Although not quantified in previous studies of compost-amended turfgrass (Wright et al., 2005), methods are available for evaluating effects of CMB and turfgrass sources of organic matter on SOC dynamics. Variation of the natural abundance of stable C isotopes (13C/12C), measured in relation to a reference value as δ13C, can be used to quantify sources and turnover of SOC (Boutton, 1996). The δ13C values of plants with the C3 photosynthetic pathway are relatively low compared with those of plants with the C4 pathway. The δ13C values of CMB used in this study were relatively low and similar to values observed in tissues of C3 plants (–25‰ to –27‰). In contrast, the δ13C values of clippings of Tifway bermudagrass, a C4 turfgrass, were relatively high (–13‰ to –15‰). The contrasting δ13C values of CMB and bermudagrass provided a unique opportunity for evaluating short-term changes of SOC in turfgrass sod amended with CMB. The objectives of this study were to: 1) compare SOC storage between CMB and fertilizer-grown sod after transplanting; 2) monitor changes in SOC storage over time; and 3) use δ13C values of SOC to evaluate C sources and dynamics during establishment of transplanted sod.

Materials and Methods

Experimental design.

A randomized complete block design comprised four replications of three different sources of Tifway bermudagrass sod that were transplanted on 12 box lysimeters (2.25 m2 × 0.5-m depth) during Aug. 2004. Lysimeters were located outdoors on the Texas AgriLife Research Farm in Burleson County. Mean monthly maximum temperature at the lysimeter site ranged from 16 to 33 °C and mean monthly minimum temperature from 4.3 to 20 °C. Mean maximum relative humidity was 100% and mean minimum relative humidity was 66%. A translucent fiberglass roof excluded natural rainfall from lysimeters but allowed a photosynthetic photon flux (PPF) of 650 μmol·m−2·s−1 during midday on lysimeter surfaces. The design of the lysimeter facility was described previously (Hay et al., 2007). Briefly, a 5-cm diameter polyvinyl chloride well screen pipe was placed at the bottom of lysimeters for leachate sampling and covered with 50 cm of packed silica sand (diameter of 98% of particles greater than 50 μm) before sod was transplanted. Water for irrigation and simulated rain was pumped from a groundwater source and applied through four square-pattern nozzles on each lysimeter. Each nozzle delivered 5.3 L/min at 0.14 MPa (20 psi) (Spraying Systems Co., Wheaton, IL). After an initial irrigation and collection of leachate from the sand medium, sod was transplanted and lysimeters were irrigated daily during September and on alternate days from Oct. 2004 through July 2005 to balance evapotranspiration. Fertilizer nitrogen (50 kg·ha−1 N) was applied to transplanted sod in lysimeters during Oct. 2004 and April and June 2005.

Sod management and sampling before transplanting.

The three sources of sod transplanted on lysimeters were harvested to a 2.5-cm depth from Tifway turf grown with and without volume-based rates (1.2-cm depth) of either of two CMB sources as described previously (Hansen et al., 2007). The Dillo Dirt source was from Austin and the other CMB source was from Bryan, TX. Both sources were a blend of biosolids from wastewater treatment and ground yard trimmings (Table 1). Each CMB source was top-dressed after sprigging of Tifway in Spring 2004 on an exposed Eg horizon of a truncated Boonville soil (fine, smectitic, thermic Ruptic-vertic Albaqualf). In addition, Tifway grown with inorganic fertilizer only provided a control. A modified Kjeldahl method was used to digest dry soil and CMB samples for total nutrient analyses before Tifway was sprigged and CMB was top-dressed (Hansen et al., 2007). Total N concentration in digests of soil and CMB were measured colorimetrically and inductively coupled plasma optical emission spectroscopy (ICP) was used to measure total phosphorus (P) or potassium (K) concentration (Table 1).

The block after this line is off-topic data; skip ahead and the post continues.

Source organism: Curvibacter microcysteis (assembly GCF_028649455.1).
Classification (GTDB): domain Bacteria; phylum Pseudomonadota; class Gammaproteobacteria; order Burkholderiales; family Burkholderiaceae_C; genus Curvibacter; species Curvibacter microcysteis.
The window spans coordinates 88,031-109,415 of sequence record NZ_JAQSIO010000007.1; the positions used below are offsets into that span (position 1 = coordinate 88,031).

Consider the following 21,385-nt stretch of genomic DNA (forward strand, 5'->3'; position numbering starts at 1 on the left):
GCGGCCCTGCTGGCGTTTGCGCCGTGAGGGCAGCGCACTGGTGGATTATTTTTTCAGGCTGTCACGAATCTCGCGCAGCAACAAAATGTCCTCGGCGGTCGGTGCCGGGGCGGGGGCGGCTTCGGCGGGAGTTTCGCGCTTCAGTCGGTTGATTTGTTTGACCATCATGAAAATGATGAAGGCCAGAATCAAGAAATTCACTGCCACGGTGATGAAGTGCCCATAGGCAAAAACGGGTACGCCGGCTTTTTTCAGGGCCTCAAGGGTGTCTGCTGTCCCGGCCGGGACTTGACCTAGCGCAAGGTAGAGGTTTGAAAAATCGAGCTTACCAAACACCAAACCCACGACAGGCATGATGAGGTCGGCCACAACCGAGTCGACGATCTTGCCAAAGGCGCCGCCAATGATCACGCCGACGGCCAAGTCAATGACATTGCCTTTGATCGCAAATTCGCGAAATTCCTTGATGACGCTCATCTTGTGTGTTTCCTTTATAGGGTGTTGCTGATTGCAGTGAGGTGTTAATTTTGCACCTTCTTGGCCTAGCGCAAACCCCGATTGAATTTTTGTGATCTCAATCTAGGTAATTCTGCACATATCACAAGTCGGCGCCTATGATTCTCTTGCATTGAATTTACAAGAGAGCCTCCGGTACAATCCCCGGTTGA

Table 1.

Concentrations of total nitrogen (N), phosphorus (P), organic carbon (C), dissolved organic C (DOC), and dry matter and δ13C values for sources of composted biosolids and Tifway bermudagrass clippings.

Table 1.

Total soil nutrient concentrations before sprigging and application of CMB or fertilizer were 200 mg·kg−1 for N, 52 mg·kg−1 for P, and 633 mg·kg−1 for K. The volumes of CMB applied to replicated plots were weighed and subsamples were dried and analyzed as described previously for computing total N, P, and K rates. The rates applied as CMB were 1097 kg·ha−1 of total N, 575 kg·ha−1 of total P, and 418 kg·ha−1 of total K for Dillo Dirt and were 722 kg·ha−1 of total N, 316 kg·ha−1 of total P, and 180 kg·ha−1 of total K for Bryan compost. The fertilizer-grown sod received 50 kg·ha−1 of P (0–46–0) before sprigging as described for a previous study (Hansen et al., 2007). In addition, inorganic N [(NH4)2SO4] was applied to the CMB and fertilizer-grown treatments at rates of 50 kg·ha−1 N on 15 and 24 June; 2, 13, and 23 July; and 16 Aug. 2004 to promote rapid turf coverage before sod was harvested and transplanted to lysimeters.

Sampling and analysis of leachate, turf-grass, and soil.

After the CMB and fertilizer-grown sods were transplanted on box lysimeters in Aug. 2004, a 4-cm depth of simulated rain was applied on seven dates at 15- to 45-d intervals throughout the study to achieve matrix flow of water through the sand medium to leachate samplers. Leachate volumes were pumped from the pipe samplers after each simulated rain event, measured, subsampled, and filtered (0.45 μm or less) for analysis of DOC.